The flight crew, an airline transport certificated captain, and a commercial certificated co-pilot, were flying a restricted category, icing research equipped airplane in instrument meteorological icing conditions under Title 14, CFR Part 91. The purpose of the flight was to locate icing conditions for a prototype helicopter's in-flight icing tests. While in cruise flight, the airplane encountered icing conditions, and had accumulated about 1" of ice on the leading edges of the wings. The captain reported that he activated the wing deicing pneumatic boots, and the ice was shed from both wings. About 4 minutes after activating the deice boots, both engines simultaneously lost all power. The crew attempted several engine restarts, but were unsuccessful, and made a forced landing on frozen, snow-covered terrain. During the landing, the airplane struck several small, burned trees, and sustained substantial damage. The airplane's ice control system is comprised of two separate systems, one an anti-ice, the other, a deice. The majority of the wings' surfaces are deiced by pneumatic, inflating boots. The inboard section of the wings, directly in front of the engine air inlets, and the engine air inlets themselves, utilize a heated, anti-ice surface to preclude any ice accretion and potential for ice ingestion into the engines. The anti-ice system is not automatic, and must be activated by the flight crew prior to entering icing conditions. A researcher in the aft cabin photographed the airplane's wings before and after the activation of the deice boots. The photographs taken prior to the deice boot activation depicted about 1" of ice on the wings, as well as on the anti-ice (heated) inboard portion of the wings. The photographs taken after the deice boot activation revealed that the ice had been removed from the booted portion of the wings, but ice remained on the inboard, anti-ice segment. An engineer from the airplane's manufacturer said that if the anti-ice system was activated after ice had accumulated on the wings, it would take 2-4 minutes for the anti-ice portion of the wings and engine inlets to heat sufficiently to shed the ice. A postaccident inspection of the anti-ice components found no anomalies, and there was no record of any recent problems with the anti-ice system. The flight crew reported that the anti-ice activation switch is on the captain's side, and they could not recall if or when the anti-ice system was activated. They stated that they did not discuss its use, or use a checklist that addressed the use of the anti-ice system. A section of the airplane's flight manual states: "Failure to switch on the [anti-ice] system before ice accumulation has begun may result in engine damage due to ice ingestion." An inspection by an NTSB power plant engineer disclosed catastrophic engine damage consistent with ice ingestion.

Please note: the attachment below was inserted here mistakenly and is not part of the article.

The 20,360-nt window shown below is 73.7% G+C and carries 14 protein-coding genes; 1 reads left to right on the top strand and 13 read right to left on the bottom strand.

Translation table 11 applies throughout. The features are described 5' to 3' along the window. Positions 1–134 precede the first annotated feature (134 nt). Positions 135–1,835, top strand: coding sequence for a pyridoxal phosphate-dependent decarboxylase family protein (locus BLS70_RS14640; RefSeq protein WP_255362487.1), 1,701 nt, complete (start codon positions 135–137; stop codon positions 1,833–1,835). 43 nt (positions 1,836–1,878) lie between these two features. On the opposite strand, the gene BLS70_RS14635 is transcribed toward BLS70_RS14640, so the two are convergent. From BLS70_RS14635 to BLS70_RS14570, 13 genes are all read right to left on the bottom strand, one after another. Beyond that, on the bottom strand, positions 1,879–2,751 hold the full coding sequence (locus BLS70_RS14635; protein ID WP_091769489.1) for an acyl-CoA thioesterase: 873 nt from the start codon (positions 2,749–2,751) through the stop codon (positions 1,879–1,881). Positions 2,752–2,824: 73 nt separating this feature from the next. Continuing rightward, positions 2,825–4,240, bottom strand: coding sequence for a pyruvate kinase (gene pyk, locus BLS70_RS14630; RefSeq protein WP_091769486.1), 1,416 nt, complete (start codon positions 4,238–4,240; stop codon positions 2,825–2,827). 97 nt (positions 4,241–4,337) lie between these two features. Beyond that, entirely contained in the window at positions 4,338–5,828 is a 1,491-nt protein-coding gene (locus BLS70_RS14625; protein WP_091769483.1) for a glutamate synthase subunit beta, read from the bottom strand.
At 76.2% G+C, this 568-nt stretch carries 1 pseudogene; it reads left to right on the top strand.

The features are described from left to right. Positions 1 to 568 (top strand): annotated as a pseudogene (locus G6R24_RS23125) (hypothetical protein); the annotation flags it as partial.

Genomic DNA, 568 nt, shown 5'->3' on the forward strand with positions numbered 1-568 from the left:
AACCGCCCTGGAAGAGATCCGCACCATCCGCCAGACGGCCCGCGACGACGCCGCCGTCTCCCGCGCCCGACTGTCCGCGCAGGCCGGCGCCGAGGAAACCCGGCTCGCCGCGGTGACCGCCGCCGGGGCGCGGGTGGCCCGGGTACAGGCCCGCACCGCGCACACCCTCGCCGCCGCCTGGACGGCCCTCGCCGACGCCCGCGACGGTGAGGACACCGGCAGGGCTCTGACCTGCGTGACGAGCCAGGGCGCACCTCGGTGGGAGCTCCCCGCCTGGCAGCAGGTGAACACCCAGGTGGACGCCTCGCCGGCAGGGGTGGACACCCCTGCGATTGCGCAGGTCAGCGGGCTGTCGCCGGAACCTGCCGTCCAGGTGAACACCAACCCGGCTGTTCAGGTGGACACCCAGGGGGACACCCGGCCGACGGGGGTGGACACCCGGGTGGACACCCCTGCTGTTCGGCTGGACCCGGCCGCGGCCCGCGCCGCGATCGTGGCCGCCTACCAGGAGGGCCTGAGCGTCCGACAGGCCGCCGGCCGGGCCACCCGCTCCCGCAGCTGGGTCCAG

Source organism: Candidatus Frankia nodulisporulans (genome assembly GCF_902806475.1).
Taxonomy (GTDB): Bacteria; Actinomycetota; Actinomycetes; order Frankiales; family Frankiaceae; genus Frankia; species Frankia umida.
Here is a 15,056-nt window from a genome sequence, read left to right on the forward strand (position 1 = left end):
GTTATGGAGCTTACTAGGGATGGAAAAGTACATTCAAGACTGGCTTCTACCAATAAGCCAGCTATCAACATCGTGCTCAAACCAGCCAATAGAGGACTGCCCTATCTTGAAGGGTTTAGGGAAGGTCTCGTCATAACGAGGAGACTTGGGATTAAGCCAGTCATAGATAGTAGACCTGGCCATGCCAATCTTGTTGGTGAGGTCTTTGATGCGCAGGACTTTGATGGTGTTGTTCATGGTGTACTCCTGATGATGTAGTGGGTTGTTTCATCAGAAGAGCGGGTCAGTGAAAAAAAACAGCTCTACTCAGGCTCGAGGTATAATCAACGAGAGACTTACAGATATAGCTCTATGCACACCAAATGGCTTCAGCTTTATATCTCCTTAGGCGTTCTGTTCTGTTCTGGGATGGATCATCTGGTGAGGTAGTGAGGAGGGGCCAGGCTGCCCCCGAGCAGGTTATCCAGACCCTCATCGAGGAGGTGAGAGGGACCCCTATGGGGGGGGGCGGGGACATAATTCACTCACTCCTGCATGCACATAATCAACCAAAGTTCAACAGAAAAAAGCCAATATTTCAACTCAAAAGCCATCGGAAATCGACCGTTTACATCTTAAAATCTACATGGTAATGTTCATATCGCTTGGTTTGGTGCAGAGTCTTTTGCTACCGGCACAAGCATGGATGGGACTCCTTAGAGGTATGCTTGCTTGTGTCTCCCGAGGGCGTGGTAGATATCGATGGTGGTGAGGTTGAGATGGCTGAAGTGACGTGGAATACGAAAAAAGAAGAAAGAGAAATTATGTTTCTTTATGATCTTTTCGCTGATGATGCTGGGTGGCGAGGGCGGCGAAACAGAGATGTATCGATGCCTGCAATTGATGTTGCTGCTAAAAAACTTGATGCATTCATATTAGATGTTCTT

Probable cause: